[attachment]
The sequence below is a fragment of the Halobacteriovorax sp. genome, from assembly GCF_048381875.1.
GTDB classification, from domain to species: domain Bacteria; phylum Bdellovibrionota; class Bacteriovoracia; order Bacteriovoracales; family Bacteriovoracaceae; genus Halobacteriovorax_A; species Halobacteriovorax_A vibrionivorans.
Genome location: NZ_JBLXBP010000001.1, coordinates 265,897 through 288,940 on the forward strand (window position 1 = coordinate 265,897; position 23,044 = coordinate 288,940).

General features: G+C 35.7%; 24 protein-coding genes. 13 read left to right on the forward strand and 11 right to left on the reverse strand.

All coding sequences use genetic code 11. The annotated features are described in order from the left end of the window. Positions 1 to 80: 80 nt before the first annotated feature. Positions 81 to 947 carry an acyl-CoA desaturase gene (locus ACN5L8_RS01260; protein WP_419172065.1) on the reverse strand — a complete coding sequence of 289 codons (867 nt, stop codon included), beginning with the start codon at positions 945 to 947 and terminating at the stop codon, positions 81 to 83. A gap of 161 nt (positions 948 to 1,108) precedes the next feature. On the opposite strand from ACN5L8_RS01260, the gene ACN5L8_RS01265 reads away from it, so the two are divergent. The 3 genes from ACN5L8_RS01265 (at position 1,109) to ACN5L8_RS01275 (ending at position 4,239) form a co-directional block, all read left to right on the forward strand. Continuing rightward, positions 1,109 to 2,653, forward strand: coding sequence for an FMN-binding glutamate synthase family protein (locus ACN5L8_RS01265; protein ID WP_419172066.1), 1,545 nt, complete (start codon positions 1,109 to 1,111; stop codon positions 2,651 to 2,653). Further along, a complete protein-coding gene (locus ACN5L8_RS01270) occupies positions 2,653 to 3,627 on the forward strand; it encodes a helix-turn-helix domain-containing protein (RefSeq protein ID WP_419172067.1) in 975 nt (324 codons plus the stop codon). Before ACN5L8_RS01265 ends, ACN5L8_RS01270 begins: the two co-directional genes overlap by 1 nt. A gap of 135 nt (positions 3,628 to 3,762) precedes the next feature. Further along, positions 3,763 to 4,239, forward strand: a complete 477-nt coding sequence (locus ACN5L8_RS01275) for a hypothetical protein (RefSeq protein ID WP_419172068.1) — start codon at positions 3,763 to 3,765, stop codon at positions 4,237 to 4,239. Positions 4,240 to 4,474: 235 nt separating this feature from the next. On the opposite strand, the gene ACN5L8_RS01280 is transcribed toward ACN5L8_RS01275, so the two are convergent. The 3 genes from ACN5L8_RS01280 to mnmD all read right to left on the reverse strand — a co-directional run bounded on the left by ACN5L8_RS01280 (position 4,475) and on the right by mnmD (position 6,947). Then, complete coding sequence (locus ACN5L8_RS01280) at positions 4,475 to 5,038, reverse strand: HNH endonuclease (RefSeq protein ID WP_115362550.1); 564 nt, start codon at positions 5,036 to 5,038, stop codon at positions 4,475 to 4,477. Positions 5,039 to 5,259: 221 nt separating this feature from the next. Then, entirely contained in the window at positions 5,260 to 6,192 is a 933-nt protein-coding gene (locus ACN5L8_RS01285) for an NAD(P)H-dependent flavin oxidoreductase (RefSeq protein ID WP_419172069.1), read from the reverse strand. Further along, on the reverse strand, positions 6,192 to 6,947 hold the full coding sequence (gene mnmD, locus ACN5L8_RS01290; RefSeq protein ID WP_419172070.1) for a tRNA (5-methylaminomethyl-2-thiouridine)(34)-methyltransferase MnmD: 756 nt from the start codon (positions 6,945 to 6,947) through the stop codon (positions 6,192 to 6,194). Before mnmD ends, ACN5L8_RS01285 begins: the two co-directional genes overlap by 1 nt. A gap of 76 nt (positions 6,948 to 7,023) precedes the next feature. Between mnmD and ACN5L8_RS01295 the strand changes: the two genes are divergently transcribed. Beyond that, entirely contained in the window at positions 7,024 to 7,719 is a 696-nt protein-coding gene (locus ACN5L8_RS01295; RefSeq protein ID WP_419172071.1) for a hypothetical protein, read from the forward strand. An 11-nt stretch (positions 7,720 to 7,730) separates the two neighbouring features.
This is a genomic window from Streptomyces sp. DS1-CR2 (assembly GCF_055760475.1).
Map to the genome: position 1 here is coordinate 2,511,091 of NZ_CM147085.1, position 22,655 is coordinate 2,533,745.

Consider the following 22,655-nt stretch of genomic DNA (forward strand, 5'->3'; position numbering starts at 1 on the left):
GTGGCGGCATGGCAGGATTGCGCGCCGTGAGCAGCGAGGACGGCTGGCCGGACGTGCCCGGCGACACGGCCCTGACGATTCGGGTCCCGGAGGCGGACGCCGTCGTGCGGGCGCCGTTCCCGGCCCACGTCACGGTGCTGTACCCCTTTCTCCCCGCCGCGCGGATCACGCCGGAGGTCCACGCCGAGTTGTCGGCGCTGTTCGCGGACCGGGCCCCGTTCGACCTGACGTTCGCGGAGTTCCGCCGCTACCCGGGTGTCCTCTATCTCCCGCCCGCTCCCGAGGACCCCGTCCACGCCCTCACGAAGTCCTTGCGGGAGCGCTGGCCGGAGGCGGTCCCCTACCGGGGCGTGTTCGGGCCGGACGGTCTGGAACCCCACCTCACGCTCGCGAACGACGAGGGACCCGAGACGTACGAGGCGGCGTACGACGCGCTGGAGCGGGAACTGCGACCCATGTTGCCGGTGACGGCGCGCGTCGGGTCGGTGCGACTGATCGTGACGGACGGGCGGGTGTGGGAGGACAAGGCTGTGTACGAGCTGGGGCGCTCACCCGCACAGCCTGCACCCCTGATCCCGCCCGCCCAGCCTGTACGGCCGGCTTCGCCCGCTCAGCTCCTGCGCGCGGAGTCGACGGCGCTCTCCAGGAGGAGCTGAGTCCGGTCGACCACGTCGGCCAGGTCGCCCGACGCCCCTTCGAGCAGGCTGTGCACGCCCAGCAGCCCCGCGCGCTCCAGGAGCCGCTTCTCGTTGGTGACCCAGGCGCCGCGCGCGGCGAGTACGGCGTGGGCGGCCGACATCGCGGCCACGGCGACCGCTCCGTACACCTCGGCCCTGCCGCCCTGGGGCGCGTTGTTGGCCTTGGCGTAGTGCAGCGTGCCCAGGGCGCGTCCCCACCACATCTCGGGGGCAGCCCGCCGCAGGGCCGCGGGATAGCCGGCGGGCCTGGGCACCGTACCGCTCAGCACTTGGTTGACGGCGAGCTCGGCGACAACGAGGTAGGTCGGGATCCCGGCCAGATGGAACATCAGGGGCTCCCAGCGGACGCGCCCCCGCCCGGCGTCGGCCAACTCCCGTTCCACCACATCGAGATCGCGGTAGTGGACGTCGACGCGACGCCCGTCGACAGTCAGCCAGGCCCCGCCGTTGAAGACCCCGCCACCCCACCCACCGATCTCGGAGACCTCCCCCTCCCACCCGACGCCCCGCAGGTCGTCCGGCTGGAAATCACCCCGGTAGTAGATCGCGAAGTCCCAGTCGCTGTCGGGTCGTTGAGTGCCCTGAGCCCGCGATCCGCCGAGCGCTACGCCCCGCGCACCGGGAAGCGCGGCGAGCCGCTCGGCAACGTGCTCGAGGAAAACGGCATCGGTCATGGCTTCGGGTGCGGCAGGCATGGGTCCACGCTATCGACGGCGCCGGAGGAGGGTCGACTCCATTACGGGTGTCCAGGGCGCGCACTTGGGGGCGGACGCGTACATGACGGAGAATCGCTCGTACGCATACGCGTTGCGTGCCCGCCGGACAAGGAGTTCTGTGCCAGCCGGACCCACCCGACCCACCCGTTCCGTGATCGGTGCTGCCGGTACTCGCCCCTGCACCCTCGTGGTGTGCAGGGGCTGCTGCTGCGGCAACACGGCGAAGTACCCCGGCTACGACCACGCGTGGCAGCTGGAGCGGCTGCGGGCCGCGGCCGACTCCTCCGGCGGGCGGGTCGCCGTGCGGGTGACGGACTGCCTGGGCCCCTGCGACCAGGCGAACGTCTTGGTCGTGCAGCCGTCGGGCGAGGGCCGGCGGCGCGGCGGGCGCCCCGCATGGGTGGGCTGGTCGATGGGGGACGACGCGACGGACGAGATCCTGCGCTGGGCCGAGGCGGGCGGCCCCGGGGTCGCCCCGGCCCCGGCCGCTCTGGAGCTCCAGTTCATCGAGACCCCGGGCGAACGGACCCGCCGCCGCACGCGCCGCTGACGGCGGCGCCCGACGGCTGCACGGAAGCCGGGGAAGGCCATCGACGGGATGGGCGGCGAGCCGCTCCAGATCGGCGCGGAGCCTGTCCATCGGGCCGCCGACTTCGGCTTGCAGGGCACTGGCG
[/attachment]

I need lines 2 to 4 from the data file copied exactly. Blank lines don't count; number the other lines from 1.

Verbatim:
GTDB classification, from domain to species: domain Bacteria; phylum Bdellovibrionota; class Bacteriovoracia; order Bacteriovoracales; family Bacteriovoracaceae; genus Halobacteriovorax_A; species Halobacteriovorax_A vibrionivorans.
Genome location: NZ_JBLXBP010000001.1, coordinates 265,897 through 288,940 on the forward strand (window position 1 = coordinate 265,897; position 23,044 = coordinate 288,940).

General features: G+C 35.7%; 24 protein-coding genes. 13 read left to right on the forward strand and 11 right to left on the reverse strand.